On another forum, a discussion was ongoing regarding the Armenian praxis of deacons wearing mitres on certain occasions and a link was posted to an 18th century Armenian icon of St Stephen, Protodeacon and Protomartyr. St Stephen is depicted with a zion in his left hand and censer in his right. I thought it might be of interest here as well.St Stephen [historyarmenia.org]
The censer and Zion are of similar design, reinforcing the point made upstream that prayer and service to the poor are the pricipal aspects of the ministry of a Deacon.
As for the mitre, I can understand that best through my Western eyes as I consider that the cloven Western-type mitre is understood to represent the tongues of fire manifesting the Holy Spirit on the Day of Pentecost. The Acts of the Apostles repeatedly describes +Stephen as being "full of the Holy Spirit" so a mitre (of any design) strikes me as most appropriate.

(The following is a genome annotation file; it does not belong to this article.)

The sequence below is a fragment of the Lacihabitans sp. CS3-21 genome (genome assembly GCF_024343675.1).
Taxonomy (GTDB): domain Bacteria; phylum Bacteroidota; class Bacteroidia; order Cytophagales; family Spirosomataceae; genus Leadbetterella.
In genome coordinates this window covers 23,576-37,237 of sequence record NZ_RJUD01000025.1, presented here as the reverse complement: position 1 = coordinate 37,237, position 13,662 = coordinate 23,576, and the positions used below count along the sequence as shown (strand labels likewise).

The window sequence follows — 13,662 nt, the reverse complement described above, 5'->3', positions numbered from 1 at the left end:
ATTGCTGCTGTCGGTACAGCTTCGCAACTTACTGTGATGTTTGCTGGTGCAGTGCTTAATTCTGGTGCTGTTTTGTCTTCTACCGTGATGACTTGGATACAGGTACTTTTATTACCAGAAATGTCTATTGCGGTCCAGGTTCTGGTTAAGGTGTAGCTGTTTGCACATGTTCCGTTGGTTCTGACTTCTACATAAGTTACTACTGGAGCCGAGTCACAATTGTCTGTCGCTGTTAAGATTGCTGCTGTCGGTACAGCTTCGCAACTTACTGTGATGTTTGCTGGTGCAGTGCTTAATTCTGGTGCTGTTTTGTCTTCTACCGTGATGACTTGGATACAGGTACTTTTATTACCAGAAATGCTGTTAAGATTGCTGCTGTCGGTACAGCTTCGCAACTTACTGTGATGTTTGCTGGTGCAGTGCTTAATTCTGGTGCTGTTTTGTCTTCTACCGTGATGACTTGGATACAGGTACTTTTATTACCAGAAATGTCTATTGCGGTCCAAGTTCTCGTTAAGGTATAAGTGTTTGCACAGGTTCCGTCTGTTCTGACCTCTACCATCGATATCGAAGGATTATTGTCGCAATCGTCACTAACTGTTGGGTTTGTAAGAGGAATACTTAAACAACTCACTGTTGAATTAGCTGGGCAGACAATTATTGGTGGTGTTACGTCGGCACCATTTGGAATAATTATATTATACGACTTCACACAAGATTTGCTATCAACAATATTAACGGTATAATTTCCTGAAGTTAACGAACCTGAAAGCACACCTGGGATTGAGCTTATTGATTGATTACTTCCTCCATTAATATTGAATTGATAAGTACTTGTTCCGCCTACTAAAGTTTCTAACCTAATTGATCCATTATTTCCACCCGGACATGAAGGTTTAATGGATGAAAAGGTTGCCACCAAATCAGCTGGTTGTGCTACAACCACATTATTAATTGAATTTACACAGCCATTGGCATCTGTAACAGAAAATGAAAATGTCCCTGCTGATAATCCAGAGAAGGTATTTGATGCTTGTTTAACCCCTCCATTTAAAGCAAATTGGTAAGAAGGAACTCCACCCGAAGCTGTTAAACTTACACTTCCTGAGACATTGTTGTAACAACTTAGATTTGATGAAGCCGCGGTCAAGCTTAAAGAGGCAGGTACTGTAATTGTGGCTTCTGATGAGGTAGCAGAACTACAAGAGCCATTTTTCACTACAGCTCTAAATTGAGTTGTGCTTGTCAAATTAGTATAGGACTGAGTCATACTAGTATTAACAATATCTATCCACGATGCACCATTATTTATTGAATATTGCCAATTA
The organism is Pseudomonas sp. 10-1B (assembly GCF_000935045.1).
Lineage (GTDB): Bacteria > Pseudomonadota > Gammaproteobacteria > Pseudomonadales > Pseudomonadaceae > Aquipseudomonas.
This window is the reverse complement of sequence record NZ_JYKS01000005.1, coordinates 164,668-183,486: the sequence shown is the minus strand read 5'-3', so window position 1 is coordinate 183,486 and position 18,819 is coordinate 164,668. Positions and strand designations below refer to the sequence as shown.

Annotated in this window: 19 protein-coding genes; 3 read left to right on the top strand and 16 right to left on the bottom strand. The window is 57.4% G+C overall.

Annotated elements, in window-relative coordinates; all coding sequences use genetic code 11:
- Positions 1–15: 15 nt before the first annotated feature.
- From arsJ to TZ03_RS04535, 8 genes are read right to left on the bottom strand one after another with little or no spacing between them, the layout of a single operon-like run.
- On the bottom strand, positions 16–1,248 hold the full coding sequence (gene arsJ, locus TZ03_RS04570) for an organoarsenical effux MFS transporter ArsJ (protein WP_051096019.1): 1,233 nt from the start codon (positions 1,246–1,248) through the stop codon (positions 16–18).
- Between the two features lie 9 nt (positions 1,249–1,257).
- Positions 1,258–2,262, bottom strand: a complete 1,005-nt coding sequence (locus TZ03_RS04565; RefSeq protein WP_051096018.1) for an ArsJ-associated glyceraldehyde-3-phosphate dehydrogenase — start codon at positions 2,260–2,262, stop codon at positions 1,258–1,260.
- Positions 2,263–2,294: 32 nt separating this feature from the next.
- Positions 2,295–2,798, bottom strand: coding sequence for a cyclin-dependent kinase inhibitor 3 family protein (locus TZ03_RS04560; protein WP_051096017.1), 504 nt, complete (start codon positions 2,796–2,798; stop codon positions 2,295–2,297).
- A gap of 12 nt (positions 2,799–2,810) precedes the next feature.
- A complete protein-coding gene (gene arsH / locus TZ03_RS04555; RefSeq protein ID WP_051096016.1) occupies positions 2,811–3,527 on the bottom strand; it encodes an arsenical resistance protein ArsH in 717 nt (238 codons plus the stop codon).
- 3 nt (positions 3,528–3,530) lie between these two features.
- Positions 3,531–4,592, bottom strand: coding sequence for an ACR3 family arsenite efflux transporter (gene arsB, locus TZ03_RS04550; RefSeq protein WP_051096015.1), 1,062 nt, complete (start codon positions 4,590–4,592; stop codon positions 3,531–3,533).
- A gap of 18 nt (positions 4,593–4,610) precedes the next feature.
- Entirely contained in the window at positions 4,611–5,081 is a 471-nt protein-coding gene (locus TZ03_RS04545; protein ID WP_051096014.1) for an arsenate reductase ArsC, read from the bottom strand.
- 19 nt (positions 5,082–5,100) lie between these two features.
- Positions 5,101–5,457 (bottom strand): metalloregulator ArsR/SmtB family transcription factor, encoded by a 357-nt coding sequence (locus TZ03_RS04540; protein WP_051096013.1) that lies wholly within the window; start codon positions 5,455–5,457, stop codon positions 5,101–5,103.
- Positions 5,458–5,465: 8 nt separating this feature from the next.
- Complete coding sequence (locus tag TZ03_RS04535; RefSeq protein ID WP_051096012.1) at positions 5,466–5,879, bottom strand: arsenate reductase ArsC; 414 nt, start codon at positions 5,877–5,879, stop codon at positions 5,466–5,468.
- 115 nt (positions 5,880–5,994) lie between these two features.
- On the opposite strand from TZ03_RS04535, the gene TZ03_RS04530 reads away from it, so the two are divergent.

Bless, Pastor Thomas,
Actually, Amenian deacons wear the mitre on his feast, to honor him in his dual role as having been both Protodeacon and Protomartyr (here, of course, there also enters into consideration the symbolism of the 'crown of martyrdom').
However, within the Armenian Apostolic Patriarchate of Jerusalem, the deacon does so while performing certain functions - the specifics as to why the praxis differs there is unclear.
As a side note, however, it has been pointed out that the meaning of Stephanos itself is 'crown'.
Neil: Do you really want to call that a 'discussion' on the other forum? That's giving it too much credit, IMHO!
Just trying to stay above the fray
- after all, if one puts aside the commentary of one participant
, it could pass for discussion.